Story: Canterbury places
Page 8 – Central Christchurch
The magnitude 6.3 earthquake that hit Christchurch on 22 February 2011 destroyed buildings in the central city and caused 185 deaths. Many of the buildings had been weakened by the magnitude 7.3 earthquake that affected the city on 4 September 2010. On 30 July 2012 the Christchurch Central Development Unit of CERA (the Canterbury Earthquake Recovery Authority) issued a Blueprint Plan for the city within the four avenues. This will guide the rebuilding and recovery of the inner city.
The Avon River
This river rises from springs in the western suburbs, winds through the city and north-eastern suburbs, and enters the estuary it shares with the Heathcote River. Christchurch was built on the first extensive area of dry land up the river.
The Avon’s Māori name was Ōtakaro, but it was later named after an Avon River in Ayrshire, home of the Deans brothers, settler farmers. The river banks, with neat lawns, gardens and trees, add to the city’s English character. Raupō, flax and rushes have been planted to evoke its original appearance.
A stretch at the Fitzgerald Avenue bridge was long used as a rowing course (now downstream at Kerr’s Reach). Recreational boating through the central city remains popular.
Originally the Market Square, with a motley collection of buildings, Victoria Square became open green space at the time of Queen Victoria’s diamond jubilee in 1897. It was renamed in 1903 when a statue of Queen Victoria was unveiled. After the present Town Hall opened on the square in 1972, stretches of adjacent streets were closed and the area landscaped. The square was badly affected by the February 2011 earthquake and was closed until November 2012. The town hall was badly damaged but the city proposed to restore it. A large hotel overlooking the square was demolished, but the casino to the north-west was relatively undamaged and remained open.
Originally Ridley Square, this cross-shaped space in central Christchurch was, like Latimer and Cranmer squares, named after an Anglican martyr. Its Gothic Revival cathedral, designed by English architect George Gilbert Scott, was begun in 1864 and completed in 1904. The cathedral was severely damaged in the February 2011 earthquake, and in 2014 was expected to be demolished and replaced by a new building.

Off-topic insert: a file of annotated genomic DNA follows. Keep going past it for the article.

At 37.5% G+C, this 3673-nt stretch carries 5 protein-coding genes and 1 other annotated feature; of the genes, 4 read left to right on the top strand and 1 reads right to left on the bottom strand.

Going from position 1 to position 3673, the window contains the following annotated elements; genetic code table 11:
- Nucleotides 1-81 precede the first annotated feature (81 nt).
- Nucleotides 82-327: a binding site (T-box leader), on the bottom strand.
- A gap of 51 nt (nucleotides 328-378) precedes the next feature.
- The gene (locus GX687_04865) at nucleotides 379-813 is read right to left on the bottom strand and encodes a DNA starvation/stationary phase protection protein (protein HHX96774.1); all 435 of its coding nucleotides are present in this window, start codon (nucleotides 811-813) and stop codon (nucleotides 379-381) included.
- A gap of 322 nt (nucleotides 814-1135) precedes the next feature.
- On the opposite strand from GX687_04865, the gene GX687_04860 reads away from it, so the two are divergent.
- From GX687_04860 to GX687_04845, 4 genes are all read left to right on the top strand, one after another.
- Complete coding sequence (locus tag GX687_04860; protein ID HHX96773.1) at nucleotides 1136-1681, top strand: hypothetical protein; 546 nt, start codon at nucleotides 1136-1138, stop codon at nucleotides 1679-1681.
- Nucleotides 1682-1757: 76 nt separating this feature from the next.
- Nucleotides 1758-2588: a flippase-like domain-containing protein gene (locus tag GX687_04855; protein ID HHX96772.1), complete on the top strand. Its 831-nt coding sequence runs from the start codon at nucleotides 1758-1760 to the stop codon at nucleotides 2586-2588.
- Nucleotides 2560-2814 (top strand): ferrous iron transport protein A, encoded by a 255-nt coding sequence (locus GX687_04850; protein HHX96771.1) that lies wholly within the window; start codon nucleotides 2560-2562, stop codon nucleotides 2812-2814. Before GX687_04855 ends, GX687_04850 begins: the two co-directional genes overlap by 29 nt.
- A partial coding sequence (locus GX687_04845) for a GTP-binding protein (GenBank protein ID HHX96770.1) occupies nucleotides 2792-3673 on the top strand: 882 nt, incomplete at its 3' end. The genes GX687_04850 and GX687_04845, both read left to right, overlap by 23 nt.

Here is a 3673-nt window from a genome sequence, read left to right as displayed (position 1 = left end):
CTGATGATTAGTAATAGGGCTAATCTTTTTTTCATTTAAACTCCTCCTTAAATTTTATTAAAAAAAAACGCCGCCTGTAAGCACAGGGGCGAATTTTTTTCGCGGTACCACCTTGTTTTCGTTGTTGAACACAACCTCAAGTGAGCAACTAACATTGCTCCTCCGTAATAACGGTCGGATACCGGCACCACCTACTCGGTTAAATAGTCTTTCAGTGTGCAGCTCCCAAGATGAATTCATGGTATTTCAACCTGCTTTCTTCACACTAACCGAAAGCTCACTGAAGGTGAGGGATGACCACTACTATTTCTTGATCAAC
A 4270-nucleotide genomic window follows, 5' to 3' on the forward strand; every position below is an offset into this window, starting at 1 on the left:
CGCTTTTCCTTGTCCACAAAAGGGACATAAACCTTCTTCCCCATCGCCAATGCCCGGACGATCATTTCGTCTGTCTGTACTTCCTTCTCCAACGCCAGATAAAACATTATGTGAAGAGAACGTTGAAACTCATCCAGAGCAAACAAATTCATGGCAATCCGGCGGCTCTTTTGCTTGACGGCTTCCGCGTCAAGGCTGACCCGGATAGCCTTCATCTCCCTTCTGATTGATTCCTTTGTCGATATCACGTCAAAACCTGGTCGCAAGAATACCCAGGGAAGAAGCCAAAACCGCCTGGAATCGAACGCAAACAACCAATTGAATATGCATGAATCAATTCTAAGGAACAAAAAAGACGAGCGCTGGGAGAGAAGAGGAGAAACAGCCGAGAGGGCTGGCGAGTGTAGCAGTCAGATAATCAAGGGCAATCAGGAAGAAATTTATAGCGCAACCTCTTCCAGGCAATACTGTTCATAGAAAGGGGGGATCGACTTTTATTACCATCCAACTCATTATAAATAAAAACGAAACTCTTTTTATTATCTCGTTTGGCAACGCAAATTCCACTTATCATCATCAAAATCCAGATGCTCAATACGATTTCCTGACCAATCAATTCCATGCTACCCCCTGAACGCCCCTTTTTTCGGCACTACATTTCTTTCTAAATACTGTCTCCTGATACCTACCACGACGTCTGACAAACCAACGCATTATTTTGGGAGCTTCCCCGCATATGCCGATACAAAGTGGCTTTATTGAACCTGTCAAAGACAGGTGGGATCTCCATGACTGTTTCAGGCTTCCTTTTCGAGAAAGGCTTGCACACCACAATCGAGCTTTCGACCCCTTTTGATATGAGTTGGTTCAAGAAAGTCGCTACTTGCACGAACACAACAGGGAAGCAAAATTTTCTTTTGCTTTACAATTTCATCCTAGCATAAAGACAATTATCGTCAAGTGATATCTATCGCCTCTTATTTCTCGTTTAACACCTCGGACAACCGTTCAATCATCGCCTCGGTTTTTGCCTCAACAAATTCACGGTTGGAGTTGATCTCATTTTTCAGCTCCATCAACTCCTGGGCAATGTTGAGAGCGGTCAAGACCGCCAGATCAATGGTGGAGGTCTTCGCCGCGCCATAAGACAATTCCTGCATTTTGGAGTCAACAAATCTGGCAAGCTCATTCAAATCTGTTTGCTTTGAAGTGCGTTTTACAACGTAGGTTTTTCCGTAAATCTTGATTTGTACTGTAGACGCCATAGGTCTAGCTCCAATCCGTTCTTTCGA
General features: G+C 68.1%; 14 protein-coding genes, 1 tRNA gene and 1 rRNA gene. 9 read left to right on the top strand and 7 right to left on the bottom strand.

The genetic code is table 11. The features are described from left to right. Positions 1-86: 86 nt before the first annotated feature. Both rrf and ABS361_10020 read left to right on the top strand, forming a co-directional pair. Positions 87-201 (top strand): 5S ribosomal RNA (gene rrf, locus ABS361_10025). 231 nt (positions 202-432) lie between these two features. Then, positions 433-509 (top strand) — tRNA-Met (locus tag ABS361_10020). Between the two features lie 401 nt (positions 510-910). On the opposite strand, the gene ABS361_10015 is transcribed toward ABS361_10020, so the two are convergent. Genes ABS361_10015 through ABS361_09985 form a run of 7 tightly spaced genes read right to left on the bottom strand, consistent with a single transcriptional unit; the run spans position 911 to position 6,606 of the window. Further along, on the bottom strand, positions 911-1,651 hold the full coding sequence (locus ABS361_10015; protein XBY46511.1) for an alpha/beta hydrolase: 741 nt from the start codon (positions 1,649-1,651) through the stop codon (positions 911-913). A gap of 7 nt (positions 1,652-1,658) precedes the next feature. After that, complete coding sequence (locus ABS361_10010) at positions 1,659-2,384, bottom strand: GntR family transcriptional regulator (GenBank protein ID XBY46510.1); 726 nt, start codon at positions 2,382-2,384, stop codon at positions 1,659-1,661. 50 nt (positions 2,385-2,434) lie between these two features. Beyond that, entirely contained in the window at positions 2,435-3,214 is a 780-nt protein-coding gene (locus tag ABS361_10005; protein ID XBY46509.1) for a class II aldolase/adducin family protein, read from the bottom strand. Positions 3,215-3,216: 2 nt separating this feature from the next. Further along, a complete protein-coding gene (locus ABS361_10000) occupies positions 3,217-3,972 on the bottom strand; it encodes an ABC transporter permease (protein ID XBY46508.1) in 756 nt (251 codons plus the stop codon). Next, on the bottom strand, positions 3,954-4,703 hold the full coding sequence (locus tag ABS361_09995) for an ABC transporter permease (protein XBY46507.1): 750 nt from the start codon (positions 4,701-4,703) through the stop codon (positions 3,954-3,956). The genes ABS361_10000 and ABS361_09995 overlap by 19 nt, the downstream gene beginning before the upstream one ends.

The First World War memorial by William Trethewey and the large sculpture ‘Chalice’ (2001) by Neil Dawson were unscathed, but the statue of John Robert Godley toppled and was damaged.
The square was closed until July 2013 when the cordon around the red zone was lifted. Efforts to draw pedestrians back included art installations and floral displays. The Blueprint Plan envisaged a performing arts precinct, a library and a convention centre to the north of the square.
The Māori name for Christchurch
Christchurch takes its Māori name, Ōtautahi, from the pā of Tautahi, once situated on the banks of the Avon River. The pā (fortified village) was near where European settlers unloaded vessels that brought goods up the Avon.
High Street precinct
Commercial and retail area just south of Cathedral Square, down High and Colombo streets and three cross streets – Hereford, Cashel and Lichfield. It contained historic commercial and industrial buildings, many of which were damaged in the February 2011 earthquake. Cashel Street saw the first recovery of retail shopping in the inner city with the establishment of a Re-start mall based on shipping containers. The Blueprint Plan envisages this area as the future retail precinct.
Along the river north of the Bridge of Remembrance (a First World War memorial), a thriving bar district known as ‘The Strip’ was destroyed by the earthquake.
The cultural precinct
Area of Worcester Boulevard between Cathedral Square and the Canterbury Museum, designated a ‘cultural precinct’ in the early 2000s. The Gothic grey-stone buildings formerly occupied by the university became a flourishing arts centre. There was severe damage to the buildings in the February 2011 earthquake, but a major restoration project was expected to bring the return of arts activity. The Christchurch City Art Gallery on the corner of Worcester Boulevard and Montreal Street functioned as the civil defence headquarters in the February 2011 earthquake. However, the building suffered damage to its foundations and the gallery closed. It was expected to re-open in 2015.
Public park with playing fields and deciduous trees, named after the English estate of Lord Lyttelton, a Canterbury Association leader. The park is divided by roads into three sections – Little Hagley (a woodland), and North and South Hagley. In South Hagley, one of the country’s oldest sporting buildings, an 1860s pavilion, stands by the cricket oval, which has been developed for international matches following the loss of Jade Stadium. In 1906–7 much of North Hagley Park was used for the New Zealand International Exhibition. In the 1960s a plan to build a motorway across North Hagley Park was bitterly opposed, and finally quashed.
The Christchurch Botanic Gardens lie within a loop of the Avon River that was designated a government domain (park). Some of its magnificent trees were planted in the 1860s and 1870s.
The four avenues
Major roads bordering the inner city. When first laid out, the city’s southern, eastern and northern sides were defined by wide streets, later renamed Moorhouse, Fitzgerald and Bealey avenues. Antigua Street north of the Avon River was renamed Rolleston Avenue. ‘Within the four avenues’ means the inner city.